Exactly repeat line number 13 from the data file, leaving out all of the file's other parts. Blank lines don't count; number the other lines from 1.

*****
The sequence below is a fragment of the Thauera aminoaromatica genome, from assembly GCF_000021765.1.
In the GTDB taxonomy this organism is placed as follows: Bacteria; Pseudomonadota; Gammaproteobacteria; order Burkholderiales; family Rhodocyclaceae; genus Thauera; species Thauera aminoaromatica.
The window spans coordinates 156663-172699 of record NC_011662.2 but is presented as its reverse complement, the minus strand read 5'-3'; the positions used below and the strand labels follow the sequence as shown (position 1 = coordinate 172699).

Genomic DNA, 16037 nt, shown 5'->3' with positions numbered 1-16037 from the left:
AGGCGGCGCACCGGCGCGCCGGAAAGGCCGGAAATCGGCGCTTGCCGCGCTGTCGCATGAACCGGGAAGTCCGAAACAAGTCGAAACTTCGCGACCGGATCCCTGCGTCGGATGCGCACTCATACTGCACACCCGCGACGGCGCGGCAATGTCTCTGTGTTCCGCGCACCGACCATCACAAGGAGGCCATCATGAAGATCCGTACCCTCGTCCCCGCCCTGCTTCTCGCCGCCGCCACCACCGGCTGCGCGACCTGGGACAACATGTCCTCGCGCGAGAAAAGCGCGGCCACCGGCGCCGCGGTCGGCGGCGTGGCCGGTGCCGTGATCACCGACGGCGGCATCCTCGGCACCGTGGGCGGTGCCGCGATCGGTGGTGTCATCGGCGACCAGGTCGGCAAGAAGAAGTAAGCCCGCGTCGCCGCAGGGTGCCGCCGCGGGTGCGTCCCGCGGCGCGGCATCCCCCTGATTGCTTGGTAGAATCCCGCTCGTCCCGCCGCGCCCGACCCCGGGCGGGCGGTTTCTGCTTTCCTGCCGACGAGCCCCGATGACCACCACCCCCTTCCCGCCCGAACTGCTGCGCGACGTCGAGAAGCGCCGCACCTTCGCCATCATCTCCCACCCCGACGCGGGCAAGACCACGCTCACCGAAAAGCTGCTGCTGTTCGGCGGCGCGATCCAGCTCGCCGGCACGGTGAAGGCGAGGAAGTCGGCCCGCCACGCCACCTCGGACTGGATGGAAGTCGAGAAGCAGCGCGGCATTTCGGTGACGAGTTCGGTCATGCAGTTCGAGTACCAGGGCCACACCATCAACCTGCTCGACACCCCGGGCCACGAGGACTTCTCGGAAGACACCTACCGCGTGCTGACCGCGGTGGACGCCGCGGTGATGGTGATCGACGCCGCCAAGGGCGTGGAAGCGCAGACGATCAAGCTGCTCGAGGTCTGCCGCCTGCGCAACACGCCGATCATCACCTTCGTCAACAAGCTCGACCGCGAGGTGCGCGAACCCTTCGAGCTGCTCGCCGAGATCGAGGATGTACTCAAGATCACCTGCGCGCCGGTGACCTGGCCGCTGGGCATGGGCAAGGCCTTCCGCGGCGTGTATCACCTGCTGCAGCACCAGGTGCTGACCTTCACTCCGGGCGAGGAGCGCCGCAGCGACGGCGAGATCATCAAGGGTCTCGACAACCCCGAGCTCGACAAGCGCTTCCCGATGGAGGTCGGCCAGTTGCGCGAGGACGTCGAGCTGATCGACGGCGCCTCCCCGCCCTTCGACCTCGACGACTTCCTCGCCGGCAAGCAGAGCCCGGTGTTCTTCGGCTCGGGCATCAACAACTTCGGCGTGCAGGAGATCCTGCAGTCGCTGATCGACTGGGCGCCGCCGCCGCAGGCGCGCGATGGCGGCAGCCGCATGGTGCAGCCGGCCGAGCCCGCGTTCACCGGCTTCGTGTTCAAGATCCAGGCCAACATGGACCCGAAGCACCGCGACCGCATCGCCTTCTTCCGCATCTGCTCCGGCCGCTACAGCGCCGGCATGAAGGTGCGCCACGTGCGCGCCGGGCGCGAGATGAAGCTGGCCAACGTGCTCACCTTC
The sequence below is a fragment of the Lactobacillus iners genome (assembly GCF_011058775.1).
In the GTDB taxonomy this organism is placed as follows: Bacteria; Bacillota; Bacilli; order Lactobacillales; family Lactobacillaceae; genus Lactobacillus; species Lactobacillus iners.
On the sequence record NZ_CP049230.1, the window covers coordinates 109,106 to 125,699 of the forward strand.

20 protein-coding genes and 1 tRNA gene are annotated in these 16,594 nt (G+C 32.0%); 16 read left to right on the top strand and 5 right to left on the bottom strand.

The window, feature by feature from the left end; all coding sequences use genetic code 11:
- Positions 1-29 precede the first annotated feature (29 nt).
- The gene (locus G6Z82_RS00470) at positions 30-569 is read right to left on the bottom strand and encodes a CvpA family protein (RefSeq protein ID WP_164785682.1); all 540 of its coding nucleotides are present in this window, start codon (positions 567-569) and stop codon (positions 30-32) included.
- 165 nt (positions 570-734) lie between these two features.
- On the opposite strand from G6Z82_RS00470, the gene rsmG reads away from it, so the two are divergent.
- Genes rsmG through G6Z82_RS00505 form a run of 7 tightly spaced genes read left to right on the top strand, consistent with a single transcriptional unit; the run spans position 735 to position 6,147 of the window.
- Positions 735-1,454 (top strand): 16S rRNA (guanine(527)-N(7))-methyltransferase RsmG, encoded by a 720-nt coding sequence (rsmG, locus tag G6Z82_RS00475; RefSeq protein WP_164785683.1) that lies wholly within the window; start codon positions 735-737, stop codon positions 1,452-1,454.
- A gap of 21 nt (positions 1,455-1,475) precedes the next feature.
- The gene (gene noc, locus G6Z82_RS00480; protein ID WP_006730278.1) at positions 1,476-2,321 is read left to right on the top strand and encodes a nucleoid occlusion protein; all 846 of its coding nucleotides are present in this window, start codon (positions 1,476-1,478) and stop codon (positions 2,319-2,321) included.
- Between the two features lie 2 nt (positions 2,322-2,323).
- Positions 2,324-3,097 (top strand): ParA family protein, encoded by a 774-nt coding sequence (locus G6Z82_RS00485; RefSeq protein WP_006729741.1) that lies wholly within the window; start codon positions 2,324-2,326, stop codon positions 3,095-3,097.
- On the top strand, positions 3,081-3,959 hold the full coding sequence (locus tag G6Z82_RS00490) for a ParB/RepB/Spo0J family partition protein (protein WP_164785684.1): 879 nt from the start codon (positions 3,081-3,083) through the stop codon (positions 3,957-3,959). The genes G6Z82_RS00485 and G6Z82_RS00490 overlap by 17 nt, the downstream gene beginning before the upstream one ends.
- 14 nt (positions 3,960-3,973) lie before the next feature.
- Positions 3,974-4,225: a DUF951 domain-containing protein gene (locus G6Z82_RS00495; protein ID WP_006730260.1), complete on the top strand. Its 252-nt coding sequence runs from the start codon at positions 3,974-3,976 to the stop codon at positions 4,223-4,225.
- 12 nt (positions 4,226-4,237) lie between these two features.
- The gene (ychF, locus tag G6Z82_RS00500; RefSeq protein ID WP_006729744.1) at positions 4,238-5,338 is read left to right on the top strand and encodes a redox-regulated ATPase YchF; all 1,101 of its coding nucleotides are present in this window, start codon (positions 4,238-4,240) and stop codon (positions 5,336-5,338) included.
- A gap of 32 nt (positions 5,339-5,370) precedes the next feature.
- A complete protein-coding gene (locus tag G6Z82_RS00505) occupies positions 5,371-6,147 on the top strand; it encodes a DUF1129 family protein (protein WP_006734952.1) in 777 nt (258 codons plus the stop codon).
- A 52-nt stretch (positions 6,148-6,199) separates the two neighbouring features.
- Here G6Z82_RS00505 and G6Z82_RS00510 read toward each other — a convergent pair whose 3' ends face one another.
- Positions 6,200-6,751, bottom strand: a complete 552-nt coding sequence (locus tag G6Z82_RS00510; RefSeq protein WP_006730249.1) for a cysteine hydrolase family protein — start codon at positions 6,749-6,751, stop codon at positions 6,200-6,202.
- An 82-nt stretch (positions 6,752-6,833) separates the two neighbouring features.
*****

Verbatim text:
- 165 nt (positions 570-734) lie between these two features.